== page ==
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Tiresias: The Ancient Mediterranean Religions Source Database



9125
Pausanias, Description Of Greece, 10.9.7


Λακεδαιμονίων δὲ ἀπαντικρὺ τούτων ἀναθήματά ἐστιν ἀπʼ Ἀθηναίων Διόσκουροι καὶ Ζεὺς καὶ Ἀπόλλων τε καὶ Ἄρτεμις, ἐπὶ δὲ αὐτοῖς Ποσειδῶν τε καὶ Λύσανδρος ὁ Ἀριστοκρίτου στεφανούμενος ὑπὸ τοῦ Ποσειδῶνος, Ἀγίας τε ὃς τῷ Λυσάνδρῳ τότε ἐμαντεύετο καὶ Ἕρμων ὁ τὴν ναῦν τοῦ Λυσάνδρου τὴν στρατηγίδα κυβερνῶν.Opposite these are offerings of the Lacedaemonians from spoils of the Athenians: the Dioscuri, Zeus, Apollo, Artemis, and beside these Poseidon, Lysander, son of Aristocritus, represented as being crowned by Poseidon, Agias, soothsayer to Lysander on the occasion of his victory, and Hermon, who steered his flag-ship.


Intertexts (texts cited often on the same page as the searched text):

8 results
1. Homer, Odyssey, 1.415-1.416, 15.160-15.178, 17.384-17.386 (8th cent. BCE - 7th cent. BCE)

2. Pindar, Olympian Odes, 6 (6th cent. BCE - 5th cent. BCE)

3. Herodotus, Histories, 9.33-9.35, 9.92-9.94 (5th cent. BCE - 5th cent. BCE)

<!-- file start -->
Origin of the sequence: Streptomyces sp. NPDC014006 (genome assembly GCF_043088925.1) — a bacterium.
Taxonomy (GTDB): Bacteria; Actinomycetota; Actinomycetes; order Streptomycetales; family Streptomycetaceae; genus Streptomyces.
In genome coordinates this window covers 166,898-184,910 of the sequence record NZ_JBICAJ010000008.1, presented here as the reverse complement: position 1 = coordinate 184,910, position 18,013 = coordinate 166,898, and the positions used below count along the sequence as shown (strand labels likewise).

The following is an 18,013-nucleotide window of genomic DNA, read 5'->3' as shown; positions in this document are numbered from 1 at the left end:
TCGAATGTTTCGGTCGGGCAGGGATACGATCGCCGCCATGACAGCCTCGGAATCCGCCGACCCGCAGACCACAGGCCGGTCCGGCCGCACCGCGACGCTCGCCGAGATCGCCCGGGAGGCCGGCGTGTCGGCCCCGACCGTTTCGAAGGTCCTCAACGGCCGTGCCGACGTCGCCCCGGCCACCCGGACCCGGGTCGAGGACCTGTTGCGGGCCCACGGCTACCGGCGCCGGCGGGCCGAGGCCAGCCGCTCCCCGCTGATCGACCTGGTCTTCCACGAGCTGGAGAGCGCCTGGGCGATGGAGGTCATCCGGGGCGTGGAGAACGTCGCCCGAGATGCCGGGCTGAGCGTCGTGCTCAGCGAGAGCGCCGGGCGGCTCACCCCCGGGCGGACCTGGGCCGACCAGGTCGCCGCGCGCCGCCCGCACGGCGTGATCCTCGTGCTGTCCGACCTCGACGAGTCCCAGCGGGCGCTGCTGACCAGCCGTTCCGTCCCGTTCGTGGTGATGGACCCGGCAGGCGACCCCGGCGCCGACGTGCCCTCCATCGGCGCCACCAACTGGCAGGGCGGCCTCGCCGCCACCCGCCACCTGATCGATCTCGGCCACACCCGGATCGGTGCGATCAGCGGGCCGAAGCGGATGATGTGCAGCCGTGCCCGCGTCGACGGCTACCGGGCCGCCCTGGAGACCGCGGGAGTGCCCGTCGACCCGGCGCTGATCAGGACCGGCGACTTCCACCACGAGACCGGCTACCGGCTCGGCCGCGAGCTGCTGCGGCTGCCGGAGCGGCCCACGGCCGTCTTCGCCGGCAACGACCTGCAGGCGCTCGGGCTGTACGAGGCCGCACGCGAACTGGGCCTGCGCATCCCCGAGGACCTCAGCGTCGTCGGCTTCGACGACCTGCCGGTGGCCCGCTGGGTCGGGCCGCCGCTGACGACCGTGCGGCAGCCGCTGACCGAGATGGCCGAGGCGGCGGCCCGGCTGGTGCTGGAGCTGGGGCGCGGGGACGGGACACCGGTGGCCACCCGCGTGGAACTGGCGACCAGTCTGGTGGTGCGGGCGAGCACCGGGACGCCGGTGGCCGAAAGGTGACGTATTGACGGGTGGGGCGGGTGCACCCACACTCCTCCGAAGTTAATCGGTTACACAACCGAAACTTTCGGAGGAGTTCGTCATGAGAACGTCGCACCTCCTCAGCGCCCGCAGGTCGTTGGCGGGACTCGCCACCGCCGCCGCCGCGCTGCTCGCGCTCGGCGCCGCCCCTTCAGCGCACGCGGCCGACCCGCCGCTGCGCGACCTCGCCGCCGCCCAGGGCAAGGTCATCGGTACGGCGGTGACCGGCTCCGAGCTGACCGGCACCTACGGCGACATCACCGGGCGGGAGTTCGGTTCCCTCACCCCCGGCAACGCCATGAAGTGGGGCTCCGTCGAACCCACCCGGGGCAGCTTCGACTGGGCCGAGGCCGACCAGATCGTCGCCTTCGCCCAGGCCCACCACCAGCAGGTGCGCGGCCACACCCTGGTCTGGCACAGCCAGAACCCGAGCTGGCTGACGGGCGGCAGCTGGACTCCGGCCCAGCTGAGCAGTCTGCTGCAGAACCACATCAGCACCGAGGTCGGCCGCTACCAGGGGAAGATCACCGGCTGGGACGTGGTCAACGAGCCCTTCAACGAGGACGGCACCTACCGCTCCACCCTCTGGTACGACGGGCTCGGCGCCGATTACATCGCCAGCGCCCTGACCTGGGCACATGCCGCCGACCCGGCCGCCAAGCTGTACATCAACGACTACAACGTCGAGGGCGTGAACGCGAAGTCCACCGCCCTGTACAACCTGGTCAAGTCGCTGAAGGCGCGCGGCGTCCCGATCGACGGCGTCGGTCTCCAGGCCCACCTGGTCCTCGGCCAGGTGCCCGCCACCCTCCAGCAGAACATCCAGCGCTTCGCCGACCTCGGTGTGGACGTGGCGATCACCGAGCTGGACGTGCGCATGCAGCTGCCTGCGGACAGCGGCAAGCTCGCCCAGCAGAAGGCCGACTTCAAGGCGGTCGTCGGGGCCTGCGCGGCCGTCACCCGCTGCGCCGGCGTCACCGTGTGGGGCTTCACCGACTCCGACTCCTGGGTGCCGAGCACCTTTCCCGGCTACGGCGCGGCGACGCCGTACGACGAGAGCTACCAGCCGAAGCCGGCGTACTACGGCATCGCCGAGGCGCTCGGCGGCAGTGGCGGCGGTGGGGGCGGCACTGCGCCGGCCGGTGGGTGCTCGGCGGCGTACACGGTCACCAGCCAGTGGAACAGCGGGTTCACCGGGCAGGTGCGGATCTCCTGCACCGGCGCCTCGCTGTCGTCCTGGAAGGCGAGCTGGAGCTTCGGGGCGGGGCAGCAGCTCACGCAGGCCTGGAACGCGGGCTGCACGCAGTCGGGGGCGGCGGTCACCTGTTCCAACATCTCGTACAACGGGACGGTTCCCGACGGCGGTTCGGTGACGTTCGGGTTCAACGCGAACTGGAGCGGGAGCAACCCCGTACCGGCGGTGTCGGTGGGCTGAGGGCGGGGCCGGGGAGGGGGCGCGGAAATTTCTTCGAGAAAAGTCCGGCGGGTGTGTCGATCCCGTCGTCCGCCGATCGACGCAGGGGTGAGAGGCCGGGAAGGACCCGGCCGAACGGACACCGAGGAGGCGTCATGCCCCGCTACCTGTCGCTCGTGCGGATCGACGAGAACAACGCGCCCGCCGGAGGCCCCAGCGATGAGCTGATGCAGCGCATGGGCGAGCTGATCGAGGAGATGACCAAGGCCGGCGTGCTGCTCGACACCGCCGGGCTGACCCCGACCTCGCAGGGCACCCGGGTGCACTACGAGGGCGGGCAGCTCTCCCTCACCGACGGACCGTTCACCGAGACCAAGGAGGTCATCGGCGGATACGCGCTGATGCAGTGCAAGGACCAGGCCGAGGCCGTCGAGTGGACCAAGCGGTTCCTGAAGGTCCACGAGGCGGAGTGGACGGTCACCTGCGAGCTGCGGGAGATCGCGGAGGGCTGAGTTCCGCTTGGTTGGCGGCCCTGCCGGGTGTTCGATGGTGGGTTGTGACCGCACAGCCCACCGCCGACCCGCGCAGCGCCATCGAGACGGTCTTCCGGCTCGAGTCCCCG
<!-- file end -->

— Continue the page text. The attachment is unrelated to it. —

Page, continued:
9.33. On the second day after they had all been arrayed according to their nations and their battalions, both armies offered sacrifice. It was Tisamenus who sacrificed for the Greeks, for he was with their army as a diviner; he was an Elean by birth, a Clytiad of the Iamid clan, and the Lacedaemonians gave him the freedom of their city. ,This they did, for when Tisamenus was inquiring of the oracle at Delphi concerning offspring, the priestess prophesied to him that he should win five great victories. Not understanding that oracle, he engaged in bodily exercise, thinking that he would then be able to win in similar sports. When he had trained himself for the Five Contests, he came within one wrestling bout of winning the Olympic prize, in a match with Hieronymus of Andros. ,The Lacedaemonians, however, perceived that the oracle given to Tisamenus spoke of the lists not of sport but of war, and they attempted to bribe Tisamenus to be a leader in their wars jointly with their kings of Heracles' line. ,When he saw that the Spartans set great store by his friendship, he set his price higher, and made it known to them that he would do what they wanted only in exchange for the gift of full citizenship and all of the citizen's rights. ,Hearing that, the Spartans at first were angry and completely abandoned their request; but when the dreadful menace of this Persian host hung over them, they consented and granted his demand. When he saw their purpose changed, he said that he would not be content with that alone; his brother Hegias too must be made a Spartan on the same terms as himself. 9.34. By so saying he imitated Melampus, in so far as one may compare demands for kingship with those for citizenship. For when the women of Argos had gone mad, and the Argives wanted him to come from Pylos and heal them of that madness, Melampus demanded half of their kingship for his wages. ,This the Argives would not put up with and departed. When, however, the madness spread among their women, they promised what Melampus demanded and were ready to give it to him. Thereupon, seeing their purpose changed, he demanded yet more and said that he would not do their will except if they gave a third of their kingship to his brother Bias; now driven into dire straits, the Argives consented to that also. 9.35. The Spartans too were so eagerly desirous of winning Tisamenus that they granted everything that he demanded. When they had granted him this also, Tisamenus of Elis, now a Spartan, engaged in divination for them and aided them to win five very great victories. No one on earth save Tisamenus and his brother ever became citizens of Sparta. ,Now the five victories were these: one, the first, this victory at Plataea; next, that which was won at Tegea over the Tegeans and Argives; after that, over all the Arcadians save the Mantineans at Dipaea; next, over the Messenians at Ithome; lastly, the victory at Tanagra over the Athenians and Argives, which was the last won of the five victories. 9.92. He said this and added deed to word. For straightway the Samians bound themselves by pledge and oath to alliance with the Greeks. ,This done, the rest sailed away, but Leutychides bade Hegesistratus to sail with the Greeks because of the good omen of his name. The Greeks waited through that day, and on the next they sought and received favorable augury; their diviner was Deiphonus son of Evenius, a man of that Apollonia which is in the Ionian gulf. This man's father Evenius had once fared as I will now relate. 9.93. There is at Apollonia a certain flock sacred to the Sun, which in the daytime is pastured beside the river Chon, which flows from the mountain called Lacmon through the lands of Apollonia and empties into the sea by the harbor of Oricum. By night, those townsmen who are most notable for wealth or lineage are chosen to watch it, each man serving for a year, for the people of Apollonia set great store by this flock, being so taught by a certain oracle. It is kept in a cave far distant from the town. ,Now at the time of which I speak, Evenius was the chosen watchman. But one night he fell asleep, and wolves, coming past his guard into the cave, killed about sixty of the flock. When Evenius was aware of it, he held his peace and told no man, intending to restore what was lost by buying others. ,This matter was not, however, hidden from the people of Apollonia, and when it came to their knowledge they brought him to judgment and condemned him to lose his eyesight for sleeping at his watch. So they blinded Evenius, but from the day of their so doing their flocks bore no offspring, nor did their land yield fruit as before. ,Furthermore, a declaration was given to them at Dodona and Delphi, when they inquired of the prophets what might be the cause of their present ill: the gods told them by their prophets that they had done unjustly in blinding Evenius, the guardian of the sacred flock, “for we ourselves” (they said) “sent those wolves, and we will not cease from avenging him until you make him such restitution for what you did as he himself chooses and approves; when that is fully done, we ourselves will give Evenius such a gift as will make many men consider him happy.” 9.94. This was the oracle given to the people of Apollonia. They kept it secret and charged certain of their townsmen to carry the business through; they acted as I will now show. Coming and sitting down by Evenius at the place where he sat, they spoke of other matters, till at last they fell to commiserating his misfortune. Guiding the conversation in this way, they asked him what compensation he would choose, if the people of Apollonia should promise to requite him for what they had done. ,He, knowing nothing of the oracle, said he would choose for a gift the lands of certain named townsmen whom he thought to have the two fairest estates in Apollonia, and a house besides which he knew to be the fairest in the town; let him (he said) have possession of these, and he would lay aside his anger, and be satisfied with that by way of restitution. ,So he said this, and those who were sitting beside him said in reply: “Evenius, the people of Apollonia hereby make you that restitution for the loss of your sight, obeying the oracle given to them.” At that he was very angry, for he learned through this the whole story and saw that they had cheated him. They did, however, buy from the possessors and give him what he had chosen, and from that day he had a natural gift of divination, through which he won fame.